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Proper Golf Stance

Chop Strokes Off Your Score Now

Students take golf lessons for many reasons. Mostly, it’s to learn something technical. For example, some students attend our golf instruction session to learn how to hit their woods better. Others come to us to learn how to hit their irons better. And then there are those who come to us to learn how to putt better. Learning to hit these shots with proficiency helps chop strokes from your golf handicap. 

But if you want to see a dramatic drop in your golf handicap, improve your course management skills as well. Good course management is critical to breaking 80. It can chop as many strokes off your golf handicap as learning to stick a pitch shot or chip it close—maybe more. To improve your course management skills, however, you must do more than just take golf lessons. You must make course management a priority and apply them when you play. Many weekend golfers don’t.

Below are four simple course management strategies than can help you cut strokes from your score next time you go out. 

  • Avoid trouble off the tee

Many weekend golfers use driver off the tee automatically. But the driver is the longest club in your bag. It’s also the lowest lofted club except for the putter. These features make the driver a hard club to hit. If you also tend to slice off the tee, you’re probably hitting into trouble a lot and costing yourself strokes.

To help remedy this, try hitting a 3-wood off the tee on any hole that features trouble on the right. The 3-wood is easier to hit and control. It also has more loft than your driver. The added loft creates more backspin on the ball, counteracting the sidespin created by your slice. Also, tee the ball on the right side of the tee box and hit away from the trouble. It’s what we recommend to students in our golf instruction sessions.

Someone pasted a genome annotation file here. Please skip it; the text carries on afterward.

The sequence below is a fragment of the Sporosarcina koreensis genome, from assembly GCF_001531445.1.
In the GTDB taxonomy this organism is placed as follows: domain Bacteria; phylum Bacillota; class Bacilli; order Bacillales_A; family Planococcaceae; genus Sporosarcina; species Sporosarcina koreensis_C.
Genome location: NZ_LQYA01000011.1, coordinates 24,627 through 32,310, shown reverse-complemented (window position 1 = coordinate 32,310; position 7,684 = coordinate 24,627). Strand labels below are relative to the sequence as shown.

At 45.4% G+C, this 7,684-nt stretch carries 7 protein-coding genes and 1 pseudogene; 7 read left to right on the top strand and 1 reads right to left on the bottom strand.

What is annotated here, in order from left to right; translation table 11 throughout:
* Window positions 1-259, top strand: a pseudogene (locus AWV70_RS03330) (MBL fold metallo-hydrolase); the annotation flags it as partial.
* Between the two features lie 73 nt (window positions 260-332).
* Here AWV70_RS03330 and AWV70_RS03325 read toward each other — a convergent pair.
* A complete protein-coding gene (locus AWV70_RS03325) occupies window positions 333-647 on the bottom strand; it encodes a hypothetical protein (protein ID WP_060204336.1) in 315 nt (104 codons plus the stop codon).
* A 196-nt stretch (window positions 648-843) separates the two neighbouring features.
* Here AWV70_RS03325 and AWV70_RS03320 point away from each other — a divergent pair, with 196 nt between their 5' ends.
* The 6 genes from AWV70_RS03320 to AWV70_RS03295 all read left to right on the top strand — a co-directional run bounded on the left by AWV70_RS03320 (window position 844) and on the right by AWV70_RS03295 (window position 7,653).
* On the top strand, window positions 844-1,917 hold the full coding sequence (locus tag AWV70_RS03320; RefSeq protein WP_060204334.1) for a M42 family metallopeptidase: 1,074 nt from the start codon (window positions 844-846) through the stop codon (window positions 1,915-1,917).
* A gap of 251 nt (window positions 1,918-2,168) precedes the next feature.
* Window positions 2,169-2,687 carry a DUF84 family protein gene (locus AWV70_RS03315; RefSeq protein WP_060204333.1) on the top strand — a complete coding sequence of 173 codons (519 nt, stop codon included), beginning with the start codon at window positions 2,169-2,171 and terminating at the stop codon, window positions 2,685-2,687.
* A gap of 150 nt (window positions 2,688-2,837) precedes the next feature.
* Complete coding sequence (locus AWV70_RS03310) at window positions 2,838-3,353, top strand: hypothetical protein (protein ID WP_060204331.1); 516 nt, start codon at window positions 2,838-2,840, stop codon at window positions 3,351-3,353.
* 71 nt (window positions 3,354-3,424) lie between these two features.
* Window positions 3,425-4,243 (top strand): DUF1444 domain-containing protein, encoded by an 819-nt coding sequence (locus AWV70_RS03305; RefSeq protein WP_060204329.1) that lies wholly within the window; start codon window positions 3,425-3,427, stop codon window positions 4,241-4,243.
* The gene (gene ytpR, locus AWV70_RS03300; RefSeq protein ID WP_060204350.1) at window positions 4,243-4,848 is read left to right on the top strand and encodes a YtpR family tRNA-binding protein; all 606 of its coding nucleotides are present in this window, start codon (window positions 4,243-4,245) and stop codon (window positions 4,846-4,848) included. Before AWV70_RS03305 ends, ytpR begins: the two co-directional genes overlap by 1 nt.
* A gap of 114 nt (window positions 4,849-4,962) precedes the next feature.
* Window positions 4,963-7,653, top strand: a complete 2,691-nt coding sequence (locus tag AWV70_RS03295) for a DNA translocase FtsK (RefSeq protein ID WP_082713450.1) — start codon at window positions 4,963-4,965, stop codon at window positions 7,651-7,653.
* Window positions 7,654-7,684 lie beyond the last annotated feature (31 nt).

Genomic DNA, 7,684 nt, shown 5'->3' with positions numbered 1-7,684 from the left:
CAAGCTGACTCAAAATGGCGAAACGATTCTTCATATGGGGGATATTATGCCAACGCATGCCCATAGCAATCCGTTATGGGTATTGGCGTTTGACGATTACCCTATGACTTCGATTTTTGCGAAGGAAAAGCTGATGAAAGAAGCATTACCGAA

•  Find your “go to” club

Experts say that golf is played from 100 yards and in. If you want to cut strokes from your scores (and your golf handicap), pick out your favorite wedge (sand, pitching, gap, lob) and learn to hit that club well. This is your “go to” club when you’re near the green. For example, if your favorite club is your PW, practice hitting it from 100 yards or so until you can stick it on demand. Now you have a “go to” club you can count on when you’re within 100 yards of the hole. Hit this cub whenever you can.

  •  Sink more short ones

How many strokes could you save if you drained more short putts? Think about it. Making the short ones (3 to 4 feet) is another great way to shave strokes off your scores. Practice making short putts until you’ve mastered the art of sinking them.  Learning to sink the short ones is one of the best ways to save strokes. You can find countless putting drills that will help you improve your short putting. Practice them. The Twin Towers drill, for example, teaches you to make solid contact when putting—a key to sinking short putts with regularity.

  •  Learn to hit the hybrid putt

More strokes are wasted around and on the green than anywhere else.  There’s no telling how many strokes you’ll save if you can master the short chip from just off the green. A good chip turns three strokes (or more) into two. So practice hitting short chips until you can do it in your sleep.

If you’re not good with your wedges, try the hybrid putt. The hybrid is perfect for shots around the green. Its design helps prevent over spin and mis-hit shots, making it ideal for these types of shots. Just make a normal putting stroke.

These four simple course management golf tips can help you cut strokes from your scores and your golf handicap. But you must make course management a priority in your game. If you don’t, you’ll never benefit from it.


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